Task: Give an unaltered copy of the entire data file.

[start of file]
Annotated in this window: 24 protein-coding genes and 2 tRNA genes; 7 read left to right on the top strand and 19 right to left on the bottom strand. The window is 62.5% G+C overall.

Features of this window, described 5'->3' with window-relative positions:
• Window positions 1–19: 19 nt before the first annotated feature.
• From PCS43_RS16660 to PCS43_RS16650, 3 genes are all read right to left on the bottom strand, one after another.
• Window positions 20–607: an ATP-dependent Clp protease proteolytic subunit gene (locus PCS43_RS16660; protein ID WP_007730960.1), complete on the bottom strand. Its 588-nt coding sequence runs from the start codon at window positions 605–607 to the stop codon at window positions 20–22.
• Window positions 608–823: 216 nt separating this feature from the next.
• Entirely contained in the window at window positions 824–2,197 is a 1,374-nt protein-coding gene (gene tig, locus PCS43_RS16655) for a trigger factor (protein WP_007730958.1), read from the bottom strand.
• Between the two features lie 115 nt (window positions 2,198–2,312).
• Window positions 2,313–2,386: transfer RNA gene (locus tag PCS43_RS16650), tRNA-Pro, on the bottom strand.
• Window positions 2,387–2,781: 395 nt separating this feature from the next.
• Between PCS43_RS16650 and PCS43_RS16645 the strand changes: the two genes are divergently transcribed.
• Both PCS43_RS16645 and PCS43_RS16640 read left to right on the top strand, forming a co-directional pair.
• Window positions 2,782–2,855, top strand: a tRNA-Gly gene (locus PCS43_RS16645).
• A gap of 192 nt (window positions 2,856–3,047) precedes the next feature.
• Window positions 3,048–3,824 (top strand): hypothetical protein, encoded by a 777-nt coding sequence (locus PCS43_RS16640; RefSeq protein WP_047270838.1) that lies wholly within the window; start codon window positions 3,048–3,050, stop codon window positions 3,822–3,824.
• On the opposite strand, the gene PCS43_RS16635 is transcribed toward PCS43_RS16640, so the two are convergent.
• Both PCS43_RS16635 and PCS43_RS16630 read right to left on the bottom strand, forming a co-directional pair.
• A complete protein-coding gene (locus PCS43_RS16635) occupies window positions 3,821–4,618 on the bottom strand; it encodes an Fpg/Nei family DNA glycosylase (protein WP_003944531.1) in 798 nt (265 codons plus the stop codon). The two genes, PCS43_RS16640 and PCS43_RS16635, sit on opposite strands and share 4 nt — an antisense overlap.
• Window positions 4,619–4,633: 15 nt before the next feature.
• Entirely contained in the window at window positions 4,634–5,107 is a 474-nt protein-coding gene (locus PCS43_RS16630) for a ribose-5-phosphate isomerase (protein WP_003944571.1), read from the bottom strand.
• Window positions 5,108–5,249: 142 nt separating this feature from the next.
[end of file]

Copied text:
Annotated in this window: 24 protein-coding genes and 2 tRNA genes; 7 read left to right on the top strand and 19 right to left on the bottom strand. The window is 62.5% G+C overall.

Features of this window, described 5'->3' with window-relative positions:
• Window positions 1–19: 19 nt before the first annotated feature.
• From PCS43_RS16660 to PCS43_RS16650, 3 genes are all read right to left on the bottom strand, one after another.
• Window positions 20–607: an ATP-dependent Clp protease proteolytic subunit gene (locus PCS43_RS16660; protein ID WP_007730960.1), complete on the bottom strand. Its 588-nt coding sequence runs from the start codon at window positions 605–607 to the stop codon at window positions 20–22.
• Window positions 608–823: 216 nt separating this feature from the next.
• Entirely contained in the window at window positions 824–2,197 is a 1,374-nt protein-coding gene (gene tig, locus PCS43_RS16655) for a trigger factor (protein WP_007730958.1), read from the bottom strand.
• Between the two features lie 115 nt (window positions 2,198–2,312).
• Window positions 2,313–2,386: transfer RNA gene (locus tag PCS43_RS16650), tRNA-Pro, on the bottom strand.
• Window positions 2,387–2,781: 395 nt separating this feature from the next.
• Between PCS43_RS16650 and PCS43_RS16645 the strand changes: the two genes are divergently transcribed.
• Both PCS43_RS16645 and PCS43_RS16640 read left to right on the top strand, forming a co-directional pair.
• Window positions 2,782–2,855, top strand: a tRNA-Gly gene (locus PCS43_RS16645).
• A gap of 192 nt (window positions 2,856–3,047) precedes the next feature.
• Window positions 3,048–3,824 (top strand): hypothetical protein, encoded by a 777-nt coding sequence (locus PCS43_RS16640; RefSeq protein WP_047270838.1) that lies wholly within the window; start codon window positions 3,048–3,050, stop codon window positions 3,822–3,824.
• On the opposite strand, the gene PCS43_RS16635 is transcribed toward PCS43_RS16640, so the two are convergent.
• Both PCS43_RS16635 and PCS43_RS16630 read right to left on the bottom strand, forming a co-directional pair.
• A complete protein-coding gene (locus PCS43_RS16635) occupies window positions 3,821–4,618 on the bottom strand; it encodes an Fpg/Nei family DNA glycosylase (protein WP_003944531.1) in 798 nt (265 codons plus the stop codon). The two genes, PCS43_RS16640 and PCS43_RS16635, sit on opposite strands and share 4 nt — an antisense overlap.
• Window positions 4,619–4,633: 15 nt before the next feature.
• Entirely contained in the window at window positions 4,634–5,107 is a 474-nt protein-coding gene (locus PCS43_RS16630) for a ribose-5-phosphate isomerase (protein WP_003944571.1), read from the bottom strand.
• Window positions 5,108–5,249: 142 nt separating this feature from the next.